Peer teaching is another way to build trust among the students, and an opportunity to learn a very specific skill. There is a silent understanding, an exchange of vulnerability and trust between 'teacher' and 'student' that creates a tangible feeling of empowerment and pride.

The incoming YAMA kids walk through the door their first day knowing that they are going to be a part of something special. As teachers, we have the opportunity to go beyond teaching the skills needed to play an instrument.  The students are handing us their trust, and it's up to us to cultivate an environment where they feel safe to show vulnerability, discover pride, and find their voice.

YAMA Preludio violins and violas


-Jenny Humphrey, Teaching Artist

My Story

YAMA Program

My name is Alex Pualani and I am a teaching artist at YAMA. I began the cello at age 10 in the Yakima School District at Martin Luther King Elementary School. I remember going to the gym on instrument trial day and picking my top 5 instruments.

  1. Flute
  2. Sax
  3. Trombone
  4. Violin 
  5. Cello

6th Grade Alex

Instruments were passed out alphabetically, so by the time they reached my name my only option left was the cello. This turned out to be for the best.

I loved every moment behind my instrument.

My teacher was a cellist with the Yakima Symphony Orchestra and was incredibly attentive to my hunger to learn more. Mrs. Baisinger would give me lessons if I stayed after class and helped her clean up the room, or organize music. In middle school she came to my house to pick me up to take me to Davis High School so that I could play with the older kids during zero period. Orchestra was the most exciting time of my day. When there was a drive-by at my middle school and my parents pulled me out to home school me for the remainder of the year, I still came to school to play with the orchestra every class meeting. Without such a dedicated teacher, I know music wouldn’t play such a large role in my life.

One of my best friends picked up the cello as well. We played together through most of high school, but eventually he had to cut some of his activities, and orchestra had to go. His parents had purchased him a great cello that would no longer be of use, so they lent it to me.

When a music-hungry kids gets a great sounding instrument, it’s like throwing gas on a fire!

That act of kindness by Mike and Kay Funk, giving me a cello, made possible a future of performing and teaching music and I am so happy that I am now able to effect the next generation of Yakima Musicians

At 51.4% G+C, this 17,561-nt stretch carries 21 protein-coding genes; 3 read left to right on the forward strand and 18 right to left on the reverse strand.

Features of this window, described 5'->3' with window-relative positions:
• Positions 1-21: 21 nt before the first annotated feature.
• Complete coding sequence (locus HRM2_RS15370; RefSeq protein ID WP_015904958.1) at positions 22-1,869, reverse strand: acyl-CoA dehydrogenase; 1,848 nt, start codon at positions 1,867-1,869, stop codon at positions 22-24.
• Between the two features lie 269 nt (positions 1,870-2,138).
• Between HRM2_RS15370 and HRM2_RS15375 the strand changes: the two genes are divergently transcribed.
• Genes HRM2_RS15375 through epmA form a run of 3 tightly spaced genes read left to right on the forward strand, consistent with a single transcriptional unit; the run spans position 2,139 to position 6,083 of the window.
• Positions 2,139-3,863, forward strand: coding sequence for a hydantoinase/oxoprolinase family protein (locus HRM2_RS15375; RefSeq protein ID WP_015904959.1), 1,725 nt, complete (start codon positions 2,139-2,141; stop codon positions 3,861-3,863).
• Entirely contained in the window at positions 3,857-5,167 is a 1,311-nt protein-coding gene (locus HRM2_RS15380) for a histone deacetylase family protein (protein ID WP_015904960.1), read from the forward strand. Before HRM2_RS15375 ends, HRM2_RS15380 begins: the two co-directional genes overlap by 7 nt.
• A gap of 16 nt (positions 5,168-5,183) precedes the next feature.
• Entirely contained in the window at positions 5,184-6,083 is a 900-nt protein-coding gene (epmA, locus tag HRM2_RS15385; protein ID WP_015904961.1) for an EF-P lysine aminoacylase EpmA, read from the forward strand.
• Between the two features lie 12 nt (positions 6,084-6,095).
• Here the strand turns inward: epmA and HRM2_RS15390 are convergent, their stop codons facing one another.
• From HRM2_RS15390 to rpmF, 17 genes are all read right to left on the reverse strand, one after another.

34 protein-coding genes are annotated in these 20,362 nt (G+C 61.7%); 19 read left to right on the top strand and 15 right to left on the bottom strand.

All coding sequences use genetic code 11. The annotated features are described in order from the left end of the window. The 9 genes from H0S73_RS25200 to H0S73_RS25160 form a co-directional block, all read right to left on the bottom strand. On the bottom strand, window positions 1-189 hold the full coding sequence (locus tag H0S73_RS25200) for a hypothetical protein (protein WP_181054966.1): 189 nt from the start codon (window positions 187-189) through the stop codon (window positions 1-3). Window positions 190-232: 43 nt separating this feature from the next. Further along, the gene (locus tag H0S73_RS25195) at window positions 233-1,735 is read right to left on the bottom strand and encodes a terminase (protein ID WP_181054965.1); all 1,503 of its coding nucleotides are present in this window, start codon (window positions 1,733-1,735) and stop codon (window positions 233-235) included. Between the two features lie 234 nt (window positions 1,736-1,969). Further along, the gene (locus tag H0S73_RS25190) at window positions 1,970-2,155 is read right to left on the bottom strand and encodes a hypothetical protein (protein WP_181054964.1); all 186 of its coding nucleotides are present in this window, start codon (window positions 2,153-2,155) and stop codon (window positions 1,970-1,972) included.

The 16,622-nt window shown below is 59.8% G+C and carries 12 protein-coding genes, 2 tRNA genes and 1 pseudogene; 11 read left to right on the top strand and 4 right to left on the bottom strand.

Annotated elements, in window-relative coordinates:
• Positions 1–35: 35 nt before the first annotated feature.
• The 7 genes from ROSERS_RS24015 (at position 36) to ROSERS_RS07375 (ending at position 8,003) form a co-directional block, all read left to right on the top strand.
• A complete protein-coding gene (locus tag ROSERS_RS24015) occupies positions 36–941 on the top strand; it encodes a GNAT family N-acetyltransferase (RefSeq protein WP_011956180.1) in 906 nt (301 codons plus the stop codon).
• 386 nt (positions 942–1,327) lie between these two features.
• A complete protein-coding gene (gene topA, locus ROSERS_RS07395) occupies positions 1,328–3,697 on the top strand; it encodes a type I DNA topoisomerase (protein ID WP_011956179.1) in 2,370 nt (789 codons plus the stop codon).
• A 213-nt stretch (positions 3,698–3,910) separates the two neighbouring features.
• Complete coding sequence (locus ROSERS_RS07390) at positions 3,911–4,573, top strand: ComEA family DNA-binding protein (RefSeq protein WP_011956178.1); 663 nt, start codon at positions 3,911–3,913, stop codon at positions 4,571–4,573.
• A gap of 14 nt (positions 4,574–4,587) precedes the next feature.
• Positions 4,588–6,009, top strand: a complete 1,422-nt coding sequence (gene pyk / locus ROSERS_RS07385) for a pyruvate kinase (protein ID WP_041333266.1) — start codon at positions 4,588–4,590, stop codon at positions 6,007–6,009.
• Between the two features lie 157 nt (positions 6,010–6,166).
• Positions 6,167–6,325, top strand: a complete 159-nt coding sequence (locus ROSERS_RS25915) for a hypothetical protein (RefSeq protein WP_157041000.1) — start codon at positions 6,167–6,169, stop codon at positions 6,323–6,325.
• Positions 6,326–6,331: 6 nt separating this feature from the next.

I feel a very strong connection with my students in Yakima Music en Acción (YAMA). Not just because we play music together five days a week, or because they laugh at all of my music jokes, but because I am from where they are from. Many of the same struggles they have felt, I have felt. I have lived in the same neighborhoods and gone to the same schools as YAMA students, and I am so excited about what we have created together.

Cello Sectional

On any given day in the Garfield neighborhood where YAMA is housed, you could hear the sounds of a pick-up soccer match, police sirens, children’s laughter, gunshots, lock-down announcements, and reverberating from the gym - a Mozart symphony.

YAMA is shining a light, focused on what Yakima could be. A place where students and families feel safe. A place where the emphasis is on creation and sharing those creations. A place that everyone can be proud of; members, families, and the greater community alike.

Our YAMA students fight every day to be heard above the violence present in our neighborhoods, the poverty all around us, and the voices of those that doubt the power of music. Every day the music grows stronger, the community grows stronger, and we turn down the volume on the many “distractions” that plague us.

The YAMA staff is made up of a diverse group of Teaching Artists who are constantly and feverishly innovating in the classroom and beyond to best serve our YAMA families. Through the staff and our partners, students have access to a world that used to be reserved for only the select few.

The next generation

We currently serve over 60 students with 10+ hours of high quality music instruction a week. Through music, YAMA Teaching Artists like me help to instill qualities that will make all of our students successful in the future; confidence, risk-taking, communication, conflict resolution, leadership, public-speaking, and so much more.